U.S. EPA Voluntary Guidelines for Methamphetamine and Fentanyl Laboratory Cleanup 9 As of August 2021, nine states require or recommend VOC or targets in their remediation guidelines; standards levels of less than 1 ppm. Six states set corrosive standards and targets range from a more conservative 0.05µg/m3 or recommend targets for surface pH of 6 to 8. [Note: (equivalent to 50 ng/m3) to 3.0 µg/m3 (equivalent to 3,000 The challenges associated with pH sampling are described in ng/m3) of mercury in air. Two states set an iodine standard Section 5.1.] Ten states include lead standards or targets in or target of 22 µg/100 cm2 for iodine-stained surfaces that their remediation guidelines; standards and targets range are cleaned rather than removed. See Appendix D: Meth from 40 µg/ft2 (or its equivalent of 4.3 µg/100 cm2) to a Resources for more information. These standards and more protective standard of 10 μg/ft2 (or its equivalent of associated sampling techniques are addressed in greater 1 μg/100 cm2). Eleven states include mercury standards detail in Section 5.0.

Chemicals Used in Meth Production

Commonly Sold/

Chemical Found As Usage Health Hazards Flammable Toxic Vapors Explosive Corrosive Skin Absorption Paint Thinner, Nail Reproductive disorders; skin and tissue irritation Polish Remover Ammonium Instant Ice Packs, Eye and lung irritant; skin irritant, permeator; ingestion of Nitrate Fertilizer large amounts cause stomach irritation Anhydrous Farm Nurse Tanks Reagent Freezes and burns skin; destroys mucous membranes; causes asphyxia Camping Fuel Coleman Fuel Solvent Skin irritation Ether Starter Fluid Solvent Respiratory failure Hydriodic Acid Sold commercially Reagent Burns; thyroid damage; lung damage as lab grade Hydrogen Sold commercially Reagent Respiratory failure; liver damage Chloride Gas as lab grade Hydrogen First Aid Antiseptic Reagent Skin and eye irritant and corrosive; lung sensitizer Peroxide (3%) Iodine 7% Iodine Tincture Reagent Extremely hazardous in case of skin or eye contact Isopropyl Alcohol Rubbing Alcohol Solvent Eye, lung and stomach irritant; somewhat hazardous in case of skin contact (irritant, sensitizer, permeator) Lithium Metal Lithium Batteries Reagent Burns; lung damage HEET Solvent Blindness Mineral Spirits Paint Thinner Solvent Eye and lung irritation Muriatic Acid Pool Cleaner/ Reagent Burns; toxic vapors Concrete Etcher Pseudoephedrine Decongestant (e.g., Precursor Unknown Sudafed) Red Phosphorous Striker Plates on Reagent Irritant; produces phosphine gas Matches and Road Flares Sodium Hydroxide Drain Cleaner (e.g., Reagent Burns Drano) Sodium Metal Sold commercially Reagent Eye and tissue burns; temporary hair loss as lab grade Drain Cleaner (e.g., Reagent Very hazardous in case of skin or eye contact; may ) produce severe irritation of respiratory tract Paint Thinner Solvent Hazardous in case of skin or eye contact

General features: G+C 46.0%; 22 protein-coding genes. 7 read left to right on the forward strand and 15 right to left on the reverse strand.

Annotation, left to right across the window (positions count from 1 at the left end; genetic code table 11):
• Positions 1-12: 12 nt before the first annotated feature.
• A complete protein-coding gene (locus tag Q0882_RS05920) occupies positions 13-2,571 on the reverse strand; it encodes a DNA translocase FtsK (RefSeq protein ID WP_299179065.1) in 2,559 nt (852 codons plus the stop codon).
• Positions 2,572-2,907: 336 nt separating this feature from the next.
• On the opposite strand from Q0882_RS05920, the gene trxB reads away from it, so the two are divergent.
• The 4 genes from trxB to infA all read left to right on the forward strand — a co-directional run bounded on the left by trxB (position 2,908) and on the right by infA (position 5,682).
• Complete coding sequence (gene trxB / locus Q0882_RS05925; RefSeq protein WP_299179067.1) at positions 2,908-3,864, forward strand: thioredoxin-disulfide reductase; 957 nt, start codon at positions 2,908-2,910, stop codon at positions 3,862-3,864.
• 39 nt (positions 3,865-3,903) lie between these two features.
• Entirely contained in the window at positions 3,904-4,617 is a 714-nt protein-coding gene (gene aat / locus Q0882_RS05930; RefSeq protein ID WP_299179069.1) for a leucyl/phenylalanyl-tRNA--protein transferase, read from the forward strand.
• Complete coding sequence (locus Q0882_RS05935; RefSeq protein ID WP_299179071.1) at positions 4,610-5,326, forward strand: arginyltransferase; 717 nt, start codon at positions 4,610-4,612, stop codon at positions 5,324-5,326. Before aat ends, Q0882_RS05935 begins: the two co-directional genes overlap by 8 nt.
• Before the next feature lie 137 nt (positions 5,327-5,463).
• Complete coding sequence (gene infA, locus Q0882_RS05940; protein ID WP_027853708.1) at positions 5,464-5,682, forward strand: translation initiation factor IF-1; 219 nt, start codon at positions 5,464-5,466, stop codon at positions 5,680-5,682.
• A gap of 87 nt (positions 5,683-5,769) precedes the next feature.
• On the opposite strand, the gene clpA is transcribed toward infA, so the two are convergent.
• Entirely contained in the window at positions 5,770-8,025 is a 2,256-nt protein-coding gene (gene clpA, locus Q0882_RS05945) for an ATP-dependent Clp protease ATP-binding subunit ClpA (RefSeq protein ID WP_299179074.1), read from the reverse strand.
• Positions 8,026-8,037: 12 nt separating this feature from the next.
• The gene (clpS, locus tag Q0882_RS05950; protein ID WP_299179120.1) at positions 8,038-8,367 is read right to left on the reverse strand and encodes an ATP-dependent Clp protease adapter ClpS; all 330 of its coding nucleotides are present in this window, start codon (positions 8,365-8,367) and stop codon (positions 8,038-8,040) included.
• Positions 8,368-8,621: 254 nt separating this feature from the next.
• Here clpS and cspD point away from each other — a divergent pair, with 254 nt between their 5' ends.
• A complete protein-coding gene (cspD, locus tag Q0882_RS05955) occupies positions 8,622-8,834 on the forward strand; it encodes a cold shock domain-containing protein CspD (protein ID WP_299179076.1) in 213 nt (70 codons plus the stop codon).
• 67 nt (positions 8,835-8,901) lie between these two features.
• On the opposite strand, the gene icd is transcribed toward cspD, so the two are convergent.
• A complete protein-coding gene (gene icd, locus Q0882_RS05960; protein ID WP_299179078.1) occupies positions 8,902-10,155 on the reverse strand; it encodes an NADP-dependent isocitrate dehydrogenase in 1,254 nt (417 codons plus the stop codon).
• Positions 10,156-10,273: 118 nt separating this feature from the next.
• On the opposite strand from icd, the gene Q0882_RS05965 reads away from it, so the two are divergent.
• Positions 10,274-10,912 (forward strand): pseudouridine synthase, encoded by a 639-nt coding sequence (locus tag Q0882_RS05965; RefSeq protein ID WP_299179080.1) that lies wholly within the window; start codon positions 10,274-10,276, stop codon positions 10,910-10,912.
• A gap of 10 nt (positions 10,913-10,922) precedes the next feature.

10 U.S. EPA Voluntary Guidelines for Methamphetamine and Fentanyl Laboratory Cleanup 3.0 Remediation Sequence and Techniques Section 3.0 suggests a remediation sequence and techniques. 3.1 Overview of Remediation Sequence Below is an overview of the possible sequence in which remediation activities may occur. See Appendix E: Meth Lab Remediation Diagrams for more information. Each of the processes below is described in greater detail later in this section. The sequence in this list begins after gross removal has occurred and any law enforcement investigation has concluded. All procedures should adhere to the Occupational Safety and Health Administration (OSHA) Hazardous Waste Operations and Emergency Response (HAZWOPER) Standard, 29 CFR 1910.120 and other applicable state and local requirements c. Assess the need for pre-remediation and post- and guidelines. Gross removal includes the removal and remediation sampling. disposal of bulk chemicals, equipment and apparatus (hazardous wastes) that could be used to manufacture 5. Conduct pre-remediation sampling, if applicable. meth and typically occurs immediately following the 6. Develop a cleanup plan using information from seizure of a clandestine lab by law enforcement. [Note: the preliminary assessment. This should include a Chemical containers, equipment or apparatus from the lab decontamination plan and a waste disposal plan. may be left behind during the gross removal step. If these items 7. Remove contaminated materials. Any materials or are encountered, stop work and contact local law enforcement objects that will be disposed of should be discarded personnel (or other appropriate agencies). If law enforcement before cleanup begins. does not need these items and they can be handled safely, 8. Clean the rooms and areas in the structure from the dispose of them appropriately as outlined in the Red Book.] back to the front, sealing those areas to avoid potential 1. Secure the property to prevent unauthorized entry. recontamination and continuing through the structure. The structure should not be reoccupied until after 9. Vacuum walls, floors and other hard surfaces using a remediation is complete. vacuum with a HEPA filter. 2. Hire a contractor to conduct remediation, sampling 10. Complete an initial washing of the walls and floors to and air monitoring. remove most of the contamination. 3. Ventilate or “air out” the structure with fresh, outdoor 11. Clean and seal the heating, ventilation and air air [e.g., open doors and windows; use fans, blowers conditioning (HVAC) system at all openings. Do and/or a negative air unit with a high efficiency not run this system again until all other cleanup is particulate air (HEPA) filtration system] to ensure complete to prevent potential recontamination. worker safety and health. Continue ventilation during 12. Flush plumbing traps. the remediation process, taking steps to protect nearby or adjacent structures from contamination. 13. Use a detergent-water solution to wash ceilings, walls, floors, non-porous furniture and other items that will 4. Perform a preliminary assessment: be kept. a. Conduct an off-site evaluation using relevant 14. Conduct post-remediation sampling, if applicable. documentation. (Ensure structure/items are completely dry before b. Conduct an on-site evaluation. sampling.)